Sometimes to be an actor is to be unsure where my own skin ends and where the membranes of the rest of the world begin. It is to be semi-permeable, to be porous. I’ve never felt this as strongly as with Stories in Blue.
The first night I read our scripts taken from interviews with sex-trafficking survivors, I wept. Actually, I didn’t even read my own, but had my partner (and director) read it aloud to me. This is not my story…was I ready to let it soak into myself?
We began practicing. We stumbled alot; stories of trauma are non-linear and truncated. We played with chairs and large swaths of material, wrestling to unearth the veins of strength and vulnerability that run intermingled though each of these monologues.
There’s a sort of excavation that happens in the repetition of rehearsal and performance. I soon recognized similarities between ‘Lena’ who I play, and myself: our ambivalence towards our own potential power and our urge to help others - even when it hurts us. We share a need for assurance. And a desire to be loved. My life experience is worlds away from hers but the images of Lena’s life etched themselves into me somehow. I now dream of desperately running through shadowy apple orchards. Of inescapable darkness and mortal breathless danger that I’ve never really known. This is not my story; I just give it my skin.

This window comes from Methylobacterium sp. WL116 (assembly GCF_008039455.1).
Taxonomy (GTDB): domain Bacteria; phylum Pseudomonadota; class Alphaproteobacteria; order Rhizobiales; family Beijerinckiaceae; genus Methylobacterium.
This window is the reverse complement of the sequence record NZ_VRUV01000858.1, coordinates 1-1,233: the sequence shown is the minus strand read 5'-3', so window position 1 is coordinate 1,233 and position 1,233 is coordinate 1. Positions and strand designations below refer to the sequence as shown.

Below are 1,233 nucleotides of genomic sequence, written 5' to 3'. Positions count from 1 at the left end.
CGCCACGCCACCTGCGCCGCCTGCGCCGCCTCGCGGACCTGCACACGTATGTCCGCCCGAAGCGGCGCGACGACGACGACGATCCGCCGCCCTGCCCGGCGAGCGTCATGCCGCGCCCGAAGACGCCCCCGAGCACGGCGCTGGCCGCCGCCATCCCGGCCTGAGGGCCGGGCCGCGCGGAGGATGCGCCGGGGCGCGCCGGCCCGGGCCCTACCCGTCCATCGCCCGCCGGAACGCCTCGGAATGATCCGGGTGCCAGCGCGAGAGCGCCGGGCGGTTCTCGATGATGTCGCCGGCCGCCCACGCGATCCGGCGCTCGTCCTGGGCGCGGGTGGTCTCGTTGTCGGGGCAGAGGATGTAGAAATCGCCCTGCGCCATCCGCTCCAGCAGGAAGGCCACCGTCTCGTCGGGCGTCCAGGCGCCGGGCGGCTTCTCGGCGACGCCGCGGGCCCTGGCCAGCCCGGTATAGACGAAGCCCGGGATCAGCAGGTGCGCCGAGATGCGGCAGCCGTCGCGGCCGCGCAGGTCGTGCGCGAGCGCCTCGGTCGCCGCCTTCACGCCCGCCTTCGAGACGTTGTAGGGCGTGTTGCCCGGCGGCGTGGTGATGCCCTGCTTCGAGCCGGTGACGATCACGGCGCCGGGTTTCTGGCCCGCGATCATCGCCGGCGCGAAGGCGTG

But one skin is not enough in this case. The cast spends evenings breathing and moving together, crawling across floors, wrapping and unwrapping each other, allowing intense emotion to flow through our bodies. Soon, I can only see my own role through intermingled fingers reaching for the light. I begin to understand why it is so vital to Lena that she is not alone. I feel why she needs others and why she fights for them. This is not my story; this is our story.
Stories in Blue is a piece that provokes me as an actor to ask same questions it presents to an audience: Where is the line between you and I? Between player and played? Between victim and survivor? Between power and weakness?
The theatre reveals that these distinctions are not as clear as we might think. These stories in blue acknowledge the concentric ripples of these questions, in ourselves and our society. This IS my story. And it is yours. Take my hand.